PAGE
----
In the wake of Hurricane Sandy, which left millions in the northeast without electricity and caused widespread death and destruction, the New York City Marathon was wisely postponed. Mayor Mike Bloomberg had hoped that the annual event, which attracts runners from across the globe, could be held as planned. However, given the grave circumstances facing his constituents, media outcry, and widespread social media criticism, he wisely recanted.
The New York Marathon draws more than 40,000 participants and is viewed by more than 300 million people worldwide. Additionally, the 26.2 mile race is a huge revenue booster for the city's coffers, as the race brings in $340 million, according to a study commissioned by AECOM, a consulting firm employed by the race organizers. Furthermore, the race annually raises more than $24 million for a variety of charities, thanks to sponsored runners and other cause-marketing promotions.
Still, Bloomberg made the right decision.
With NYPD and other service workers needed desperately in places such as Staten Island, where the marathon begins, holding the race would have taken these vital public servants away from the task of helping people whose lives have been changed forever by Sandy's fury. Already, they have been living in these unthinkably tough conditions for nearly a week.
Although many runners who flew to New York, in part because Mayor Bloomberg insisted the race would go on, were understandably upset, some of them made the best of a bad situation. A few resourceful individuals organized a "Run Anyway" Facebook page and decided to lap Central Park four times to complete 26.2 miles. Some 2,000 runners participated. This was a throwback to the New York Marathon's beginnings before the race became a five-borough event and it avoided having to block off streets in an already challenged metropolis.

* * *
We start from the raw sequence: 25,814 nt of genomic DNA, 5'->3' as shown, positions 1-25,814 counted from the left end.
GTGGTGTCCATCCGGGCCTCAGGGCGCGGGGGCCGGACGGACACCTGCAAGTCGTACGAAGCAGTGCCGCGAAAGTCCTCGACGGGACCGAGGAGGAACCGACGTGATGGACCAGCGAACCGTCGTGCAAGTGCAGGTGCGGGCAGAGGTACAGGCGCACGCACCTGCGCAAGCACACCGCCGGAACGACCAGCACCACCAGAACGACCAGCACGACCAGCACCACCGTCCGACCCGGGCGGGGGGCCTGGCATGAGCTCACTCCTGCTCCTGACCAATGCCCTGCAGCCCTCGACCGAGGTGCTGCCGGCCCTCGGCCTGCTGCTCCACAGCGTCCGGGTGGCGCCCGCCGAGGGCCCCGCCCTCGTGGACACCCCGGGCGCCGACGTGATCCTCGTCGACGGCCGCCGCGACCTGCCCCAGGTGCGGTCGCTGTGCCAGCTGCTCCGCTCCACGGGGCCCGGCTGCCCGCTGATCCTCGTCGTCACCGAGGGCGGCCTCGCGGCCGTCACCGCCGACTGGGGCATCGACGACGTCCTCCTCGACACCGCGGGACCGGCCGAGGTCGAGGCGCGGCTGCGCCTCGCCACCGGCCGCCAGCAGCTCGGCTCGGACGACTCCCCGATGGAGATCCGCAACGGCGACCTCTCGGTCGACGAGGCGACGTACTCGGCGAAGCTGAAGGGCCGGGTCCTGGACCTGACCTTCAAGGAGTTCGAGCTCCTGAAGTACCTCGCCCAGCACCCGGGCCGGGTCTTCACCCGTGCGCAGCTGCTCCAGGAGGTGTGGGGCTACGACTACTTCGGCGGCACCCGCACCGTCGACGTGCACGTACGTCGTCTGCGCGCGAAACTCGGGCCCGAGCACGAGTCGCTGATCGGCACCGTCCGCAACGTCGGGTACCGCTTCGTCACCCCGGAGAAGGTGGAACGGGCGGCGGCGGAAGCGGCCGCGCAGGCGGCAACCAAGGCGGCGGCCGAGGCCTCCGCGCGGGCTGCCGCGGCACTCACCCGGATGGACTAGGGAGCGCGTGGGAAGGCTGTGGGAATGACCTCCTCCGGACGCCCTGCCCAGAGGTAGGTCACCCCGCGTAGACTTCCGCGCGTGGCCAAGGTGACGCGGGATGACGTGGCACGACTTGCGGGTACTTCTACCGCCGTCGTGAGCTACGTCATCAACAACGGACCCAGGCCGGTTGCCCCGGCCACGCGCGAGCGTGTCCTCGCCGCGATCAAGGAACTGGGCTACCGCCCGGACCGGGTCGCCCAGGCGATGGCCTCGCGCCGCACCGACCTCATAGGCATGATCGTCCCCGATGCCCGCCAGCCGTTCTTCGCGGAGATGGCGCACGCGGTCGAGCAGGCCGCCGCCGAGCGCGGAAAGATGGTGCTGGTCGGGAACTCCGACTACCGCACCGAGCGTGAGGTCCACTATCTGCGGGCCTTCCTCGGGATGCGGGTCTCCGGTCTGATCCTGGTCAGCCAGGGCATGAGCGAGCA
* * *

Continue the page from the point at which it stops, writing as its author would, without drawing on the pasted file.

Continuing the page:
Others decided to utilize their unexpected free time in a meaningful way. Thousands of runners traveled to Staten Island and helped aid residents by bringing them water, t-shirts and blankets, or by helping them sort through the damage done to their homes. The volunteers included 2009 NYC Marathon champ Meb Keflezighi, who said he wanted to do something positive since he could not run. By doing so, he proved to be a winner in 2012.
Natural disasters and tragedies have postponed major sporting events in the past, of course. The New Orleans Saints lost the Superdome as their home for the season due to devastation from Hurricane Katrina in 2005. Major League Baseball, the NFL and the Ryder Cup all postponed activities following the attacks on September 11th, 2001.
However, sports also help people overcome adversity. New York Mets and Yankees players volunteered to work alongside rescue and recovery workers at the World Trade Center. A few days later, Mike Piazza's emotional game-winning home run during the first game played at Shea Stadium following the terrorist attacks now ranks as one the most memorable baseball moments in recent history. Likewise, the New Orleans Saints helped restore civic pride and inspired fans to overcome their adversity in Louisiana.
Following tragic, real-world life events, sports can seem trivial. However, they also can be a powerful vehicle for healing. During challenging times, athletes such as Piazza and Keflezighi demonstrate to us all what it means to be a winner.
Jed Hughes is Vice Chair of Korn/Ferry and the leader of the executive search firm's Global Sports Practice. Among his high profile placements are Pac-12 Commissioner Larry Scott, Big 12 Commissioner Bob Bowlsby, Green Bay Packers CEO Mark Murphy,New York Jets President Neil Glat, and Michigan head coach Brady Hoke. Earlier in his career, Jed coached for two decades in professional and intercollegiate football where he served under five Hall of Fame coaches: Bo Schembechler (Michigan), Chuck Noll (Pittsburgh Steelers), Bud Grant (Minnesota Vikings), John Ralston (Stanford) and Terry Donahue (UCLA). Follow him on Facebook, Twitter @jedhughesKF.
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